Last month the Giants declined their $10.5 million 2011 option on Edgar Renteria just three days after he was named World Series MVP, but John Shea of the San Francisco Chronicle reports they’ve offered him a one-year contract “to be a utility infielder.”
Renteria has never started a game at a position other than shortstop in his 15-year career and has also never been a backup when healthy, coming off the bench for just 46 of his 2,028 games.
According to Shea the deal would likely be for around $1 million after the Giants signed Miguel Tejada for $6.5 million to start at shortstop. Renteria would back him up and also could enter the mix at second base and third base in place of Freddy Sanchez or Pablo Sandoval. He hasn’t earned less than $2 million in a season since 1998 and has been paid at least $6 million in every season since 2002.
Tim Tebow isn’t letting go of his major league dreams just yet. The former NFL quarterback is slated to appear with the Mets during spring training this year, extending what initially looked like an ill-fated career choice for at least one more season. Per the club’s official announcement on Friday, he’ll join a group of spring training invitees that includes top-30 prospects like Peter Alonso, P.J. Conlon, Patrick Mazeika and David Thompson.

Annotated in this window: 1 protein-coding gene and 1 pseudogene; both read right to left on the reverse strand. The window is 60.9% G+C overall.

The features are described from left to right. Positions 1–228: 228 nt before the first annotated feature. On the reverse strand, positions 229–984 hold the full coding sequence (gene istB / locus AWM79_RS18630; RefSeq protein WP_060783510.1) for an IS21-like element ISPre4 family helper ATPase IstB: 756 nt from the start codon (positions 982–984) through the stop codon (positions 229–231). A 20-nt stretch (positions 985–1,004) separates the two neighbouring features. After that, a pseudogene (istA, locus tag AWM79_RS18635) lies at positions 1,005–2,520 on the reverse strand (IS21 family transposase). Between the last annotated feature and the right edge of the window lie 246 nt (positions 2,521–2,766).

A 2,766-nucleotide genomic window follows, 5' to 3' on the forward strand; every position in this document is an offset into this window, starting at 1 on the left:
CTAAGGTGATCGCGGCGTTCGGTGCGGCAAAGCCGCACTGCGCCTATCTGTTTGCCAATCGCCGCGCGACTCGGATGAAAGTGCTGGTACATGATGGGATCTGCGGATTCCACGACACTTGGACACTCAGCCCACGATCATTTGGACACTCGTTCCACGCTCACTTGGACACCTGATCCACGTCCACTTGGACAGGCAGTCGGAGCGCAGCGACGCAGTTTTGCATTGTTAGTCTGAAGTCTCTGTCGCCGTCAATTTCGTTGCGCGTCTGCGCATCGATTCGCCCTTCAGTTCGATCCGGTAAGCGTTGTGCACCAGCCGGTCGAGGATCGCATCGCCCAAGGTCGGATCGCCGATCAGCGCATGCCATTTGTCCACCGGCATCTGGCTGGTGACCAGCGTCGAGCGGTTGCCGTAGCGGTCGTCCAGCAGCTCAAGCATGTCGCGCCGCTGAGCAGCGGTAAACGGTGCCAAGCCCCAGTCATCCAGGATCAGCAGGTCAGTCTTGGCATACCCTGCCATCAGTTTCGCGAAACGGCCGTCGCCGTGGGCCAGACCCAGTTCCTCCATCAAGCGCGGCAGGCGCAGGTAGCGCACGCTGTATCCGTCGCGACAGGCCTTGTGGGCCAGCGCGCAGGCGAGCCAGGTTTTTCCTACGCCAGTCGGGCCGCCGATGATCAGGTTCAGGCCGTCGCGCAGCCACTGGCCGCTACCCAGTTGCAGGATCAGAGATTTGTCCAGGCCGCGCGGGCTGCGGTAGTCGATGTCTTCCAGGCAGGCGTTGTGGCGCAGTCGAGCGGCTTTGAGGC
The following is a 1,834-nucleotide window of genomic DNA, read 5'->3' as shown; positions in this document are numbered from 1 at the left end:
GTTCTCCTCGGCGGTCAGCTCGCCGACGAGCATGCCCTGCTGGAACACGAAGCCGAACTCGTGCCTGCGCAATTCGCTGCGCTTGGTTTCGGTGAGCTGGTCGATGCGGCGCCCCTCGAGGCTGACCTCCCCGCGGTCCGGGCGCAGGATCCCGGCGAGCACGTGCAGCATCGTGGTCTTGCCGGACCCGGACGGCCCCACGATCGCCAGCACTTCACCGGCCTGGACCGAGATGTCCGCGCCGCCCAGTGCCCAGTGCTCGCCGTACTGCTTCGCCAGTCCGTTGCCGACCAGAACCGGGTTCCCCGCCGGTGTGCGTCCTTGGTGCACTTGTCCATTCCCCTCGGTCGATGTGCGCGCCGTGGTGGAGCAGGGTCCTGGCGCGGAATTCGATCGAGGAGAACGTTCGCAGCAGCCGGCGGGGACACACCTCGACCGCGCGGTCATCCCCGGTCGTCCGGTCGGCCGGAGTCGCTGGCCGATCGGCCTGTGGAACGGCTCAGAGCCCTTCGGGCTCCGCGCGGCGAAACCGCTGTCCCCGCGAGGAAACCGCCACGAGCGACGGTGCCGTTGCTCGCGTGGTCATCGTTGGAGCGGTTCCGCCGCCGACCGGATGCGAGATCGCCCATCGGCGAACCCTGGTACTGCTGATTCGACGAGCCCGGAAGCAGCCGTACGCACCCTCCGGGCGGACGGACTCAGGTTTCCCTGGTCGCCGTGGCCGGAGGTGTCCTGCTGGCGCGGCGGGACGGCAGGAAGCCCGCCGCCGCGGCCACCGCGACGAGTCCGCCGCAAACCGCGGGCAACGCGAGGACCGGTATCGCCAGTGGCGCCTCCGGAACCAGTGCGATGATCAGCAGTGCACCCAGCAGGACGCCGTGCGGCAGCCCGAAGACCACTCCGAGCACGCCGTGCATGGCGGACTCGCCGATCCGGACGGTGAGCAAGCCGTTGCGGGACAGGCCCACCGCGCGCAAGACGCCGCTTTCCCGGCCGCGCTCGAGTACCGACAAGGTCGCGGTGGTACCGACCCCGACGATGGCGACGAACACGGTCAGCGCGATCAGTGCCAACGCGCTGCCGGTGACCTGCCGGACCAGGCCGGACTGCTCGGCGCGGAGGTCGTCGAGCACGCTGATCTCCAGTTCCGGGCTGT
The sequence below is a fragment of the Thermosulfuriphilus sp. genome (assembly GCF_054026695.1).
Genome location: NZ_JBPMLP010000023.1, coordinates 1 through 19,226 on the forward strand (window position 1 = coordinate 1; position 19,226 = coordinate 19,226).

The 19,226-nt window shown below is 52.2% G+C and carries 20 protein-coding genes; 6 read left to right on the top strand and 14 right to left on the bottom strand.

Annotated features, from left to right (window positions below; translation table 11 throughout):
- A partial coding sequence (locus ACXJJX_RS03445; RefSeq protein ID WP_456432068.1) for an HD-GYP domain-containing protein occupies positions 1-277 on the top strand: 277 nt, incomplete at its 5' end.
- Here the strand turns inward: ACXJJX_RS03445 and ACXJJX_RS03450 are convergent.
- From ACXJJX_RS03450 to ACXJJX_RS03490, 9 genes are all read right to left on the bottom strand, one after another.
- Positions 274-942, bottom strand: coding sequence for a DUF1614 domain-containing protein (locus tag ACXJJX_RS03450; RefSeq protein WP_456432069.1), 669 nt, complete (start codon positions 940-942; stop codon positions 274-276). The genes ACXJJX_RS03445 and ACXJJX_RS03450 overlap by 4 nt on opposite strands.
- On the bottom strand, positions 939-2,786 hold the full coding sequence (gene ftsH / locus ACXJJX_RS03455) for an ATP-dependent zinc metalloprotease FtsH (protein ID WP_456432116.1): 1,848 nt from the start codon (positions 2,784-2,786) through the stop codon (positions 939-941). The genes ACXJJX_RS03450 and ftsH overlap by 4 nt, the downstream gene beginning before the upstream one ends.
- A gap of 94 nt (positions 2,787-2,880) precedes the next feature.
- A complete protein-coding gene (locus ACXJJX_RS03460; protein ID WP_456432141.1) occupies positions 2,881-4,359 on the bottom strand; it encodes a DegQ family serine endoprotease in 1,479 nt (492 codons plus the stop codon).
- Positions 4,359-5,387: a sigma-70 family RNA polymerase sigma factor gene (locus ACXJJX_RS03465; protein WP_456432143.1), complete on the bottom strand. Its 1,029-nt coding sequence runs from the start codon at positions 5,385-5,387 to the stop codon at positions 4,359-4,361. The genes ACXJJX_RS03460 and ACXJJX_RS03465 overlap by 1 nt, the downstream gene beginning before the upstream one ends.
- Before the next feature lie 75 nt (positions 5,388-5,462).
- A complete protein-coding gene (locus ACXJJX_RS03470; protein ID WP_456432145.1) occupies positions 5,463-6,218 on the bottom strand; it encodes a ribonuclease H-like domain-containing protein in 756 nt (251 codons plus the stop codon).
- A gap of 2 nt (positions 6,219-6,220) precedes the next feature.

Tebow, 30, hasn’t taken to professional baseball as gracefully as expected. He batted a cumulative .226/.309/.347 with eight home runs and a .656 OPS in 486 plate appearances for Single-A Columbia and High-A St. Lucie in 2017. While that wasn’t enough to compel the Mets to give the aging outfielder a big league tryout, there’s no denying that Tebow brought substantial benefit to their minor league affiliates — in the form of increased attendance figures and ticket sales, that is.
Even after the Mets were booted from the NL East race last September, they resisted the idea of promoting Tebow for a late-season attendance boost of their own. That’s not to say they’re planning on taking the same approach in 2018; Tebow will undoubtedly get his cup of coffee in the majors at some point, but for now, a Grapefruit League tryout is likely as close as he’ll ever get to playing with the team’s big league roster on an everyday basis.